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What is Iyengar Yoga known for? (part 3: accommodating students)

Iyengar Yoga is known for:

  1. being a method with roots in tradition
  2. creating the best of the best teachers
  3. accommodating a huge variety of students

In the previous post (What is Iyengar Yoga known for? part 2: creating the best of the best teachers) we established that Iyengar Yoga Teachers are highly trained. Often taking years and years to become fully certified.

In the training process teachers learn how to look at individual students and address their individual needs. A Certified Iyengar Yoga Teacher can then help students learn how to adjust poses to accommodate their natural limitations or to accommodate an injury. Students are often taught how to use props to help with their accommodations. But they are also taught how to refine a pose by activating muscles and positioning the body parts more effectively. This accuracy in the observation makes Iyengar Yoga able to accommodate a wide variety of students. When you go to an Iyengar Yoga class you see students of all shapes, sizes and abilities.

You might be asking yourself –> But how do you teach a group of students while addressing the specific needs of one individual? Good question!

A certified teacher is trained to scan the entire group to see if there are any poses that need help. Then, after making a determination, everyone works on that one refinement. For instance, a teacher scans the group of students doing the triangle pose (example at right) and sees a few people whose front legs are bent. At that moment the teacher might call out something like “front leg straight”, to the whole group. If the students do not straighten their leg then the teacher will demonstrate the pose (while the students are not doing the pose — just watching) and show how to straighten the leg. The entire group then gets a chance to try the actions they watched in the demonstration.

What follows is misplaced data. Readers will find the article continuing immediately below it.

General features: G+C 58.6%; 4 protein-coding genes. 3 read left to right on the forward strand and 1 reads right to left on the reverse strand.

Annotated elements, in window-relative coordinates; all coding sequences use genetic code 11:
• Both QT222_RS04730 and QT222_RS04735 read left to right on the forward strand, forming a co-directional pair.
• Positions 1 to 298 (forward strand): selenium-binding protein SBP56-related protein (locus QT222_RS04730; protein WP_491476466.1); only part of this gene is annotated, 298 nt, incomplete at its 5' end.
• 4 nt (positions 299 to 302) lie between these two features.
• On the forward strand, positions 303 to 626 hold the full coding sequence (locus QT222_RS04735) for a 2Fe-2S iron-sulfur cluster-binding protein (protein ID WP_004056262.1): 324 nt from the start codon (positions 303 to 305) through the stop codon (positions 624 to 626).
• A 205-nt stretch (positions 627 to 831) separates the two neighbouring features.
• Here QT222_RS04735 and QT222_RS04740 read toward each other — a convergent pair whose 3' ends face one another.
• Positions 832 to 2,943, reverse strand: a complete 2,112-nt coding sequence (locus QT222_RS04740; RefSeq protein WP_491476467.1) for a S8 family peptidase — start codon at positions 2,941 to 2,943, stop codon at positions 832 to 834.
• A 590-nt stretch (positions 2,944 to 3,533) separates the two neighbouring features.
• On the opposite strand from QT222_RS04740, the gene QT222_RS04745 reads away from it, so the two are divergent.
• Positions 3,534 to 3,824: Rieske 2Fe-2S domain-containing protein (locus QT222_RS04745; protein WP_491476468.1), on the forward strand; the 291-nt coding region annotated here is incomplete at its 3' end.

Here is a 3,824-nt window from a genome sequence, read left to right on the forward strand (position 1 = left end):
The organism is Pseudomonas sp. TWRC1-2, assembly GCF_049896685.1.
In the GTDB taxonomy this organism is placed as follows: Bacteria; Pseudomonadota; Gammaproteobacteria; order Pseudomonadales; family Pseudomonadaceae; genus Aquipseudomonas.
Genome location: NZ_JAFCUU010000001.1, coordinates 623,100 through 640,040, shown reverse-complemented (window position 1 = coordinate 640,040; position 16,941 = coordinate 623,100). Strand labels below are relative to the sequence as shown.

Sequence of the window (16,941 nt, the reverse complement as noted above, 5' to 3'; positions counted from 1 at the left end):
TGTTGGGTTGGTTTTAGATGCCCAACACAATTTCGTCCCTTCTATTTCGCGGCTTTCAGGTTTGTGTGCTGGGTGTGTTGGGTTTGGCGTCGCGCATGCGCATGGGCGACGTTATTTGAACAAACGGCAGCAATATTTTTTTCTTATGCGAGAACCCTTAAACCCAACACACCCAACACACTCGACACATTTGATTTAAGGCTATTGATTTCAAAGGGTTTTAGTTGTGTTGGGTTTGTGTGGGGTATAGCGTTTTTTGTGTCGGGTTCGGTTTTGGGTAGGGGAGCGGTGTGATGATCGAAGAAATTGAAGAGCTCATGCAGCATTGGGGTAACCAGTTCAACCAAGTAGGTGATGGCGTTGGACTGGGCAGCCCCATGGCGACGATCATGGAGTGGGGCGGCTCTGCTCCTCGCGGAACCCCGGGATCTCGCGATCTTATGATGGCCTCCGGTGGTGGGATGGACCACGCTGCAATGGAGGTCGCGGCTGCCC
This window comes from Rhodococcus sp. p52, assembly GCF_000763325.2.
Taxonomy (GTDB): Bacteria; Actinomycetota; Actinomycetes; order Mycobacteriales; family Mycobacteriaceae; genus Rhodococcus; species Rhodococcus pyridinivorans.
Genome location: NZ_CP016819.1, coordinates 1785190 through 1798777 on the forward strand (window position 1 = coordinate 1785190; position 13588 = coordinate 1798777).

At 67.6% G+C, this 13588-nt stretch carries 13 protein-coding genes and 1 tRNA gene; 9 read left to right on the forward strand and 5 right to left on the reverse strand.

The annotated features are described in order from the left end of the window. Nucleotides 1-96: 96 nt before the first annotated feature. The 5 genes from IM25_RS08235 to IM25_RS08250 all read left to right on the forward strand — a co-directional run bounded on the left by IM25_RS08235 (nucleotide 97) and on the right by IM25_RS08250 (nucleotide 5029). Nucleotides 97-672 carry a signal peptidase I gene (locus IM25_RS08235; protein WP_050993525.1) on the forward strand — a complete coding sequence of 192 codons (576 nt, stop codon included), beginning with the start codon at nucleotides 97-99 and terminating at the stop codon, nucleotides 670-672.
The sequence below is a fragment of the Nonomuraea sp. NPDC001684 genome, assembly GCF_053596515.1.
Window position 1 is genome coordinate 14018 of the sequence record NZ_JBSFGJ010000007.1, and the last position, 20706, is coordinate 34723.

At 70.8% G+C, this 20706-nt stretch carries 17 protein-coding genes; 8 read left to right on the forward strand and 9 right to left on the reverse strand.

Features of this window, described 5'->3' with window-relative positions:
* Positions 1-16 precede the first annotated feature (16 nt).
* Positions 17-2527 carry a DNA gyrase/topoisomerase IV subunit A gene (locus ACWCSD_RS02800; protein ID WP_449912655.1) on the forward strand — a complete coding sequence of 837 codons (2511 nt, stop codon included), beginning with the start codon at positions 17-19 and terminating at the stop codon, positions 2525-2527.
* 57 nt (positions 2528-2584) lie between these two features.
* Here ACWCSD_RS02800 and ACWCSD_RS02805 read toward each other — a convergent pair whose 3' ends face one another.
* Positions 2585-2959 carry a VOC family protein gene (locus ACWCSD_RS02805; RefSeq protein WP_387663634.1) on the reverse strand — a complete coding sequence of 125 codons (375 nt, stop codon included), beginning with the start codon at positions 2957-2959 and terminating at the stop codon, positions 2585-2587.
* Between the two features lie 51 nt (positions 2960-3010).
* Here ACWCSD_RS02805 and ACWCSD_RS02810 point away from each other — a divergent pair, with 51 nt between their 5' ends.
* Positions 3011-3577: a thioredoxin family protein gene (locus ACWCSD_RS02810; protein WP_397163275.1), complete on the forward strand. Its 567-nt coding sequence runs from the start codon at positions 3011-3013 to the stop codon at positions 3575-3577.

Most of the time this approach of doing, demonstrating and re-doing works pretty well. And there are some improvements in the poses. Sometimes students are able to straighten the leg a little better and can improve over time. Sometimes though an individual student needs an individual instruction. The instance of an individual instruction should either benefit the whole class, in some way, or be quick enough to not disrupt the class. This approach keeps everyone in the game. There’s never anyone sitting on the sidelines watching the “real players”.

Occasionally a student is moved to the sidelines though. If someone comes to class and suddenly feels ill or discovers that there is just no way they can keep up, for whatever reason, then they could be given their own sequence to work on. For example, a fit young man, who usually has a lot of energy, comes to class and after 20 minutes tells the teacher he has a bad head ache. The teacher can evaluate his situation and determine if he should move to the side of the group and instructed to do quieter poses with his head resting on a folded blanket or bolster (see the image above). If he starts to feel better he could rejoin the group or continue working on the quieter poses. (Of course, if you are sick, especially if you are contagious with a fever, you should definitely not come to class).

This approach makes Iyengar Yoga accommodating for a wide variety of people.

But some people don’t want to stop, watch, learn and re-do. They just want to keep moving moving moving. Moving moving moving is fine (and also fun) but the trouble is if you keep moving constantly there’s no way to learn. Hopefully a good teacher can find a balance in class where students are learning but also keeps the group moving. In the end the aim is not to constantly stop and be corrected. The aim is to still the fluctuations of the consciousness, and hopefully feel a connection, or union, with something bigger than yourself. And this connection is often better felt if the body is not experiencing pain by a gross misalignment.

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